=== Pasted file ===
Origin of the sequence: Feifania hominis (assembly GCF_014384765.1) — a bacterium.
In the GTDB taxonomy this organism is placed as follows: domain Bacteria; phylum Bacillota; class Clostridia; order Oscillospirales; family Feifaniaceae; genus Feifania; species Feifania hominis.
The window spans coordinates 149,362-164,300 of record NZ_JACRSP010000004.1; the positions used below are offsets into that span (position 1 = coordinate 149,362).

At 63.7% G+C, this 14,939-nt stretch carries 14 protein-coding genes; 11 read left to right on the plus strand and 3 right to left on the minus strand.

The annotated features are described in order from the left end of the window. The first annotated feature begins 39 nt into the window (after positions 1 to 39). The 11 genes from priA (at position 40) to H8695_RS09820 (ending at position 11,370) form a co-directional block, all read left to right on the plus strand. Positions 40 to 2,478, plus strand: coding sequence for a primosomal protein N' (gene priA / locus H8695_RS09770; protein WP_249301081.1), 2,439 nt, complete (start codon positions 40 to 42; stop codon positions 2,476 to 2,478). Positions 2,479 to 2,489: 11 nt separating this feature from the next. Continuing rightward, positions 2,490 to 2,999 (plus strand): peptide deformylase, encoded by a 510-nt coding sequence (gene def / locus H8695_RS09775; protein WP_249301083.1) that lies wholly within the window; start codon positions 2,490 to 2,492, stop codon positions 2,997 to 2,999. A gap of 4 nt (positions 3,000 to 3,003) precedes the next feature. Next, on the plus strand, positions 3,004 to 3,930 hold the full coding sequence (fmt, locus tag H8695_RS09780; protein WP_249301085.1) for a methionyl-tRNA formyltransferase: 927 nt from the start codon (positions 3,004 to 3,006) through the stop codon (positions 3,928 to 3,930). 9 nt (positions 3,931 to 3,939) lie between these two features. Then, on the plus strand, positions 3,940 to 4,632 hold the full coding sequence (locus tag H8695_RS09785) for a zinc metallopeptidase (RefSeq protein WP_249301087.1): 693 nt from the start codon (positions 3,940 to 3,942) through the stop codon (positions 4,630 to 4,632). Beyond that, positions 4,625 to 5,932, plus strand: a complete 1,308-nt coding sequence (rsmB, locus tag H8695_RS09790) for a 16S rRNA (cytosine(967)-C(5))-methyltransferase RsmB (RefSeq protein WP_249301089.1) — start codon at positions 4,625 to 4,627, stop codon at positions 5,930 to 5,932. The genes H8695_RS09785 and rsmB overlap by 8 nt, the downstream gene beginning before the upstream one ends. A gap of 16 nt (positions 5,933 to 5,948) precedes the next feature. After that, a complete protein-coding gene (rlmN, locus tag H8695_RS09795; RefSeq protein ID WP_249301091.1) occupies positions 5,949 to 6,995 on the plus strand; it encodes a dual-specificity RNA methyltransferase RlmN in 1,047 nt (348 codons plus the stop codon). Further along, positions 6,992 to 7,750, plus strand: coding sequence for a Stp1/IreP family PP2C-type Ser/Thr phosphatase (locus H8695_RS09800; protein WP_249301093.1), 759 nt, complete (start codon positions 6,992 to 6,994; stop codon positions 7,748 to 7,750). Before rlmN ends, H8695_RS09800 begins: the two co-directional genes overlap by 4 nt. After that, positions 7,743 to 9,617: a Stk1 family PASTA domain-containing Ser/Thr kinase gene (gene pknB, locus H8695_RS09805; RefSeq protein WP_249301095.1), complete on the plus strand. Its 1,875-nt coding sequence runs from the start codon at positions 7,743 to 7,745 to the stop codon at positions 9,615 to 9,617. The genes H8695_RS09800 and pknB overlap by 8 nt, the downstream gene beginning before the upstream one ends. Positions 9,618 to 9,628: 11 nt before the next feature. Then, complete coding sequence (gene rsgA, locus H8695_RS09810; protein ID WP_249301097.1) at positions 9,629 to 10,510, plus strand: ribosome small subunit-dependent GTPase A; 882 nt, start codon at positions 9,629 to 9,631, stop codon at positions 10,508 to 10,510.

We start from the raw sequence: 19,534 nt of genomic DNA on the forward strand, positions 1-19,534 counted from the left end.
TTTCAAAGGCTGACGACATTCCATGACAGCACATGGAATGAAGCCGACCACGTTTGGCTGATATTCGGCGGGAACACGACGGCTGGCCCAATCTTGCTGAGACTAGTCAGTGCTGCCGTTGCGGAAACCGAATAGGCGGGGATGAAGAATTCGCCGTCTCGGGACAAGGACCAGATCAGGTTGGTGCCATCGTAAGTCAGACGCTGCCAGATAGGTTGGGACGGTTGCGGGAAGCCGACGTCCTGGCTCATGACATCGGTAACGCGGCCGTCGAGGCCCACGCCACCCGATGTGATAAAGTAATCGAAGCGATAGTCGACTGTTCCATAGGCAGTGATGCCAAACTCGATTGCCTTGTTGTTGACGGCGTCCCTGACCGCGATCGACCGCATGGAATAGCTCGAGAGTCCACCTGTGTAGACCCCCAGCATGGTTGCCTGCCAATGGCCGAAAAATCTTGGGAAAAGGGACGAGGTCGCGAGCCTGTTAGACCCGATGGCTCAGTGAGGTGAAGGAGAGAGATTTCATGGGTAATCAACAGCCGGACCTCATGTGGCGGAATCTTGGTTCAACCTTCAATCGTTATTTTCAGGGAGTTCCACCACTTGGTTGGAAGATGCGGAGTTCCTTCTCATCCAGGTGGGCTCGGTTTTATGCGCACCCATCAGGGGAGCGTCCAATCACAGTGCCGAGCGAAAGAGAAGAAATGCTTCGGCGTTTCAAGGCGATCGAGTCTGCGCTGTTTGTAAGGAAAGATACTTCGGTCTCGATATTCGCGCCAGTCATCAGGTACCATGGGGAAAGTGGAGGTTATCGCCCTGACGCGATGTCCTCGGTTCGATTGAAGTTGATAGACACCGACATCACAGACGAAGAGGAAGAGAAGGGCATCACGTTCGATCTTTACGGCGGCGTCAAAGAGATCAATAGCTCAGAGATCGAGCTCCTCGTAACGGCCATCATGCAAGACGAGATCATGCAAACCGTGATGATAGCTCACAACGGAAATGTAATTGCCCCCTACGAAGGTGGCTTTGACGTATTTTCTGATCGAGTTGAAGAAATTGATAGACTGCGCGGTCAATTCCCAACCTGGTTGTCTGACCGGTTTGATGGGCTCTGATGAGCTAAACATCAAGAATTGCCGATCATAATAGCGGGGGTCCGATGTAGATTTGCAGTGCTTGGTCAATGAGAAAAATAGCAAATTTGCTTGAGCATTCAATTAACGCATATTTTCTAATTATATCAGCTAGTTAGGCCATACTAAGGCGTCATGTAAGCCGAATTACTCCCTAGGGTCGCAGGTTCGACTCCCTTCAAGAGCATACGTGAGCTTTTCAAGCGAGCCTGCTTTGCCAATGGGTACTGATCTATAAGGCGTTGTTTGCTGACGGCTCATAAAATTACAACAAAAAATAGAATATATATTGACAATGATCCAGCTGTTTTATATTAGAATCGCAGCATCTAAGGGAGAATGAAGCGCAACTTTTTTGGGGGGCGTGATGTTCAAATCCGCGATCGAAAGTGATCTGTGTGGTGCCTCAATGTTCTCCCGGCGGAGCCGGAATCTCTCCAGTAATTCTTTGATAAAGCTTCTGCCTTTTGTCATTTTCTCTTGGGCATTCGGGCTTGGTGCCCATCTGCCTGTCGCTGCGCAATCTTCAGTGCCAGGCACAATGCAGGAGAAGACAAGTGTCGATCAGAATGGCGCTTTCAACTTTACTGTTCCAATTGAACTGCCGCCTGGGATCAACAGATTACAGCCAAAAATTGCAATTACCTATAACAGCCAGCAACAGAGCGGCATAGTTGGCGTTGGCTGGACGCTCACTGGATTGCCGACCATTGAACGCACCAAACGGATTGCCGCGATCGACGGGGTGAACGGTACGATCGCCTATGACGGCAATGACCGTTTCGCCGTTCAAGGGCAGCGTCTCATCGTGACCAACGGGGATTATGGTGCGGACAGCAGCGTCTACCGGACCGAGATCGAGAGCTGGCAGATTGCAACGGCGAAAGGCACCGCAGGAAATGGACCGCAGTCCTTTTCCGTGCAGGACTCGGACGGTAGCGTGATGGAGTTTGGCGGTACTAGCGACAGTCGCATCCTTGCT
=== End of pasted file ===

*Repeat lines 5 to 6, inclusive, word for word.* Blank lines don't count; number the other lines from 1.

The annotated features are described in order from the left end of the window. The first annotated feature begins 39 nt into the window (after positions 1 to 39). The 11 genes from priA (at position 40) to H8695_RS09820 (ending at position 11,370) form a co-directional block, all read left to right on the plus strand. Positions 40 to 2,478, plus strand: coding sequence for a primosomal protein N' (gene priA / locus H8695_RS09770; protein WP_249301081.1), 2,439 nt, complete (start codon positions 40 to 42; stop codon positions 2,476 to 2,478). Positions 2,479 to 2,489: 11 nt separating this feature from the next. Continuing rightward, positions 2,490 to 2,999 (plus strand): peptide deformylase, encoded by a 510-nt coding sequence (gene def / locus H8695_RS09775; protein WP_249301083.1) that lies wholly within the window; start codon positions 2,490 to 2,492, stop codon positions 2,997 to 2,999. A gap of 4 nt (positions 3,000 to 3,003) precedes the next feature. Next, on the plus strand, positions 3,004 to 3,930 hold the full coding sequence (fmt, locus tag H8695_RS09780; protein WP_249301085.1) for a methionyl-tRNA formyltransferase: 927 nt from the start codon (positions 3,004 to 3,006) through the stop codon (positions 3,928 to 3,930). 9 nt (positions 3,931 to 3,939) lie between these two features. Then, on the plus strand, positions 3,940 to 4,632 hold the full coding sequence (locus tag H8695_RS09785) for a zinc metallopeptidase (RefSeq protein WP_249301087.1): 693 nt from the start codon (positions 3,940 to 3,942) through the stop codon (positions 4,630 to 4,632). Beyond that, positions 4,625 to 5,932, plus strand: a complete 1,308-nt coding sequence (rsmB, locus tag H8695_RS09790) for a 16S rRNA (cytosine(967)-C(5))-methyltransferase RsmB (RefSeq protein WP_249301089.1) — start codon at positions 4,625 to 4,627, stop codon at positions 5,930 to 5,932. The genes H8695_RS09785 and rsmB overlap by 8 nt, the downstream gene beginning before the upstream one ends. A gap of 16 nt (positions 5,933 to 5,948) precedes the next feature. After that, a complete protein-coding gene (rlmN, locus tag H8695_RS09795; RefSeq protein ID WP_249301091.1) occupies positions 5,949 to 6,995 on the plus strand; it encodes a dual-specificity RNA methyltransferase RlmN in 1,047 nt (348 codons plus the stop codon). Further along, positions 6,992 to 7,750, plus strand: coding sequence for a Stp1/IreP family PP2C-type Ser/Thr phosphatase (locus H8695_RS09800; protein WP_249301093.1), 759 nt, complete (start codon positions 6,992 to 6,994; stop codon positions 7,748 to 7,750). Before rlmN ends, H8695_RS09800 begins: the two co-directional genes overlap by 4 nt. After that, positions 7,743 to 9,617: a Stk1 family PASTA domain-containing Ser/Thr kinase gene (gene pknB, locus H8695_RS09805; RefSeq protein WP_249301095.1), complete on the plus strand. Its 1,875-nt coding sequence runs from the start codon at positions 7,743 to 7,745 to the stop codon at positions 9,615 to 9,617. The genes H8695_RS09800 and pknB overlap by 8 nt, the downstream gene beginning before the upstream one ends. Positions 9,618 to 9,628: 11 nt before the next feature. Then, complete coding sequence (gene rsgA, locus H8695_RS09810; protein ID WP_249301097.1) at positions 9,629 to 10,510, plus strand: ribosome small subunit-dependent GTPase A; 882 nt, start codon at positions 9,629 to 9,631, stop codon at positions 10,508 to 10,510.

We start from the raw sequence: 19,534 nt of genomic DNA on the forward strand, positions 1-19,534 counted from the left end.